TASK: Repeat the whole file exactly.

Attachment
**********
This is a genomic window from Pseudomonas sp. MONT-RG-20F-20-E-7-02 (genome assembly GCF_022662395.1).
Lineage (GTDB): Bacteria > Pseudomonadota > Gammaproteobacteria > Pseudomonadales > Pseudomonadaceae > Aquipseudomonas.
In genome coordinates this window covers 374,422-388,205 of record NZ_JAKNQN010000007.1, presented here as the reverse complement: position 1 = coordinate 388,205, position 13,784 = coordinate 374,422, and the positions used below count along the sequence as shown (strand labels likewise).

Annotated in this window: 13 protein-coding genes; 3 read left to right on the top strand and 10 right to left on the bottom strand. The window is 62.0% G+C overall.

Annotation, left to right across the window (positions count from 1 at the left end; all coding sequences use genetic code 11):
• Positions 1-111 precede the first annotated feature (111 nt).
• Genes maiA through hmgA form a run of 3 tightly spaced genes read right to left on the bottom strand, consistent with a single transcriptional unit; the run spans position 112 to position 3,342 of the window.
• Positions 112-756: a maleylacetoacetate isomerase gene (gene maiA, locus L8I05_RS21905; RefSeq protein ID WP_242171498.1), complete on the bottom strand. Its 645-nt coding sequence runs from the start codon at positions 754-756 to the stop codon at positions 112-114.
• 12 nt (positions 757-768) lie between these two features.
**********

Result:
This is a genomic window from Pseudomonas sp. MONT-RG-20F-20-E-7-02 (genome assembly GCF_022662395.1).
Lineage (GTDB): Bacteria > Pseudomonadota > Gammaproteobacteria > Pseudomonadales > Pseudomonadaceae > Aquipseudomonas.
In genome coordinates this window covers 374,422-388,205 of record NZ_JAKNQN010000007.1, presented here as the reverse complement: position 1 = coordinate 388,205, position 13,784 = coordinate 374,422, and the positions used below count along the sequence as shown (strand labels likewise).

Annotated in this window: 13 protein-coding genes; 3 read left to right on the top strand and 10 right to left on the bottom strand. The window is 62.0% G+C overall.

Annotation, left to right across the window (positions count from 1 at the left end; all coding sequences use genetic code 11):
• Positions 1-111 precede the first annotated feature (111 nt).
• Genes maiA through hmgA form a run of 3 tightly spaced genes read right to left on the bottom strand, consistent with a single transcriptional unit; the run spans position 112 to position 3,342 of the window.
• Positions 112-756: a maleylacetoacetate isomerase gene (gene maiA, locus L8I05_RS21905; RefSeq protein ID WP_242171498.1), complete on the bottom strand. Its 645-nt coding sequence runs from the start codon at positions 754-756 to the stop codon at positions 112-114.
• 12 nt (positions 757-768) lie between these two features.